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  • Fauzia Haque

Exercising Empathy on Social Media

By: Fauzia Haque, Contributing Writer

Social media apps have taken over the world, skyrocketing in business as people try to cure their boredom due to the seemingly everlasting pandemic. Instagram, TikTok, Twitter, and more apps have all been profiting off of the luxuries that the pandemic has given them: more people at home scrolling through their feeds in order to pass the time. However, a certain trend has become more increasingly clear as concepts like “cancel culture” prevails. People have lost their sense of ability to exercise empathy. Social media has now been intertwined with the idea of bullying, burnout, and constant criticization, hurting worldwide users’ ability to feel for each other.

Empathy is categorized into two broad categories as affective empathy and cognitive empathy. Affective empathy refers to the individual’s abilities to feel the same emotion someone else might be experiencing at the time whereas cognitive empathy signifies the distinct ability to identify the emotion that someone is feeling. This technological phenomenon is not new to society as psychologists have been experimenting on this odd trend for the past couple of years. A study conducted in 2015 by psychologists Mark Carrier, John Bunce, Alexander Sprandlin, and Larry Rosen, titled “Virtual empathy: Positive and negative impacts of going online upon empathy in young adults,” investigates this exact phenomenon and how deeply enrooted it is in our society. These four psychologists tried to find a correlational relationship between online activity, computer as gateway, and playing video games against the relative numbers of real-world cognitive empathy, the real-world affective empathy, and virtual empathy.

The psychologists gathered 1,390 participants from the University of Southern California to determine these correlational values among a young group of internet-using adults. The researchers administered different scales in order to track the participants’ usage of social media and to assess what levels of empathy the individuals believed themselves to have while scrolling through social media or even playing video games. The results of the study illustrated that going online in general had a very small negative impact on cognitive and affective real-world empathy and improved face-to-face communication. Video gaming reduced real-world empathy in both genders but not face-to-face time. Virtual empathy was positively correlated, although lower, with real-world empathy. Both real-world and virtual empathy were positively correlated to social support but real-world empathy was 5-6 times stronger. Other unrelated activities did not have an impact on empathy. Real-world empathy and virtual empathy scores were significantly correlated positively. Virtual empathy subscales were positively correlated but weaker than real-world. The study implicates that spending time online does not decrease real-world empathy or face-to-face interactions, but rather that video games or other specific online activities can affect empathy rather than the amount of time people spend virtually.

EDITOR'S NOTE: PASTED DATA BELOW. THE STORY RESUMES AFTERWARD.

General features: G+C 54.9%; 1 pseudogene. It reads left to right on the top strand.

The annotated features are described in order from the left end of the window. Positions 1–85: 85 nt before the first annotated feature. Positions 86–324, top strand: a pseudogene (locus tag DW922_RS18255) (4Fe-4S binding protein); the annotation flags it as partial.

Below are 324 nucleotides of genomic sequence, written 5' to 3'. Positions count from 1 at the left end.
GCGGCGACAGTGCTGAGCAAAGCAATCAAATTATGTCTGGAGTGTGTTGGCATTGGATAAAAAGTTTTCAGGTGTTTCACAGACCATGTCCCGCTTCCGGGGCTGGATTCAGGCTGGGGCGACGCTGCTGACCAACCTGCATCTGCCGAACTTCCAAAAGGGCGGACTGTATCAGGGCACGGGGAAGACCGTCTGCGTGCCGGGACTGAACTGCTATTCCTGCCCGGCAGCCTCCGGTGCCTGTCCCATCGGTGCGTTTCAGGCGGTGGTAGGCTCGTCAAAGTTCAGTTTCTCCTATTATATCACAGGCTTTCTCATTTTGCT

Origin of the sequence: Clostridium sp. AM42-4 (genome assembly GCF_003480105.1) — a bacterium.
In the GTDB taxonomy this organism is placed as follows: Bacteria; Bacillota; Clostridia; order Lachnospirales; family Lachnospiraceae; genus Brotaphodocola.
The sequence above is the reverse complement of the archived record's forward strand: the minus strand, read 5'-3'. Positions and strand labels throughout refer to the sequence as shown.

The study also shined a light on major discrepancies between men and women when it comes to their empathy levels while playing video games or scrolling through their social media feeds. Women tend to have more empathy than men, but technology was shown to have the ability to lower women’s empathy whereas men tend to stay the same. Cognitive empathy in women seemed to have been more affected within the results than the men. Their hours spent on the screen and their real-world empathy was positively correlated but their cognitive empathy was negatively impacted in both video games and computers as gateway that don’t lead to face-to-face sight. Male real-world empathy was negatively impacted by only video games.

This study reinforces the ideals that many parents and educators have regarding the mental state of adolescents. Excessive screen time coupled with minimal time with face-to-face or physical human interactions gives today’s adolescents insufficient time to grow and mature as young adults. With the rise of insensitivity and ignorance, many have lost their ability to connect to their emotions, lacking their social sensor that allows them an extension of their own feelings in order to increase their relatability between other people.

However, it is important to note that social media does not always have to be a bad influence nor does it have to be an item that puts an individual as a disadvantage. Prioritizing eye contact and channeling social media to instead learn social cues and how to interact with people through utilizing the direct messaging systems are great ways to enable better and smoother conversations. Take a deep breath and do not act defensively in the face of interpersonal conflicts. These steps can go a long way in order to help an individual emotionally and empathetically grow!

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